Posted by: L. E. Barnes | May 8, 2010

Nicholas Sparks’s Other Passion

Nicholar Sparks, author of such bestselling novels as The Notebook and The Last Song, was interviewed on The 700 Club this week and shared about his other passion: education. Did you know that he used his own money to found a preparatory school? It’s called The Epiphany School–and I’ll admit that I envy those students for the quality of the education they’re getting. (Would to God that all Christian schools were of that caliber.) And of course, as a burgeoning writer, I envy Sparks’s success at writing! Here’s a portion of the news story:

Success has allowed Sparks and his wife Kathy to build the house of their dreams along the Trent River here in New Bern. It’s also allowed them to give their five children an education second to none.

With only one high school in town and a 40 percent drop-out rate, public school was not an option for their kids. So several years ago, Sparks and his wife invested $10 million of their own money to start The Epiphany School – a private Christian school for grades 5-12. The school is open to all faiths.

“Yes, we say we are open,” Sparks explained of the school’s inclusiveness. “However, we expect everyone here to live their lives in agreement with the greatest of all the commandments, which is ‘love God and love your neighbor as yourself.’ And it just creates a very inclusive school.”

“It was kind of a whim at first – let’s make our own school,” Kathy, Nicholas’ wife, added. “Turned into 240 kids…and it’s just great to see all the kids blossom and they’re doing so well.”

Here at The Epiphany School students not only receive a top-notch college-prep education, but are also encouraged to discover their God-given gifts and talents.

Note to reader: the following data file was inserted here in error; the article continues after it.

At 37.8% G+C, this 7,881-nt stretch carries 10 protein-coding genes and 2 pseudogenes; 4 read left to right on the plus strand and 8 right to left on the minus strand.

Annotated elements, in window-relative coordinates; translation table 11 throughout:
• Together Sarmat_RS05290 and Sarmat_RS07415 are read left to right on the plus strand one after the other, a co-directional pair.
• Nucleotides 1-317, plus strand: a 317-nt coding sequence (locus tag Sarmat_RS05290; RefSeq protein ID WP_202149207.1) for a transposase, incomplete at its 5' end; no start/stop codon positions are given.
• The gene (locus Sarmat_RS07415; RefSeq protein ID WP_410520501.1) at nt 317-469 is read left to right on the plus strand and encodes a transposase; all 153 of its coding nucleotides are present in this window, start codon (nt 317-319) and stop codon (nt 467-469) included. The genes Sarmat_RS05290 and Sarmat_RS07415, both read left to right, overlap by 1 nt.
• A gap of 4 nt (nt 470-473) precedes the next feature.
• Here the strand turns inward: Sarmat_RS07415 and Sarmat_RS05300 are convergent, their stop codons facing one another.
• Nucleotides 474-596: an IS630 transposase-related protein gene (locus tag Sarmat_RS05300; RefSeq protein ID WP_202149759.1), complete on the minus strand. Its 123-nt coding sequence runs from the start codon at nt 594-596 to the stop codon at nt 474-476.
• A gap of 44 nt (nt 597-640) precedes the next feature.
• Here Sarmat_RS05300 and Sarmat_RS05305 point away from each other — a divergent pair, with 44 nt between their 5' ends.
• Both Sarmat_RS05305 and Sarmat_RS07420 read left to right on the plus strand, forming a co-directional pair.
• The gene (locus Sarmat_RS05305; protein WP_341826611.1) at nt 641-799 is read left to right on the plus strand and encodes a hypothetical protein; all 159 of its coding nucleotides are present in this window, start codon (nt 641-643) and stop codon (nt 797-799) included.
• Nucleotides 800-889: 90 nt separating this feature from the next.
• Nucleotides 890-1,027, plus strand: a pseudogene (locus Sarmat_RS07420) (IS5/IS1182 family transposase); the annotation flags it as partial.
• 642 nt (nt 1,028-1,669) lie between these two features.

“Each student is wrapped up in a package by God,” Matt Buckwalter, Epiphany’s middle school director, said. “And when they come in the doors, it’s our job as teachers to create an environment and begin to help them open up those packages and find out where their gifts are.”

There is also a huge emphasis on learning by seeing first-hand.
 
“For instance, the students would learn about the Holocaust, Sparks explained. “My son, he’s a sophomore, read the diary of Anne Frank just like all the other high schools.”

“Well today, my son is getting on a plane, he’s flying to Poland, Checkoslovakia, Hungary,” he said. “He’s going to actually go to Auschwitz. He’s going to go to the Jewish quarter in Krakow, he’s going to go to Burkanow in Checkoslovakia. He’s actually going to see these places that he read about.

“And we try to do this at a very low cost for the students,” he said. “So if you come in as a freshman, by the time you graduate you will have visited 23 countries on six continents and spent 213 days abroad.”  

Students also take turns leading prayers in class. And, of course, writing is very important here.

“So every class, every class, every test has a writing component, even your math test,” Sparks said.

Read the full story or watch the video of it here.

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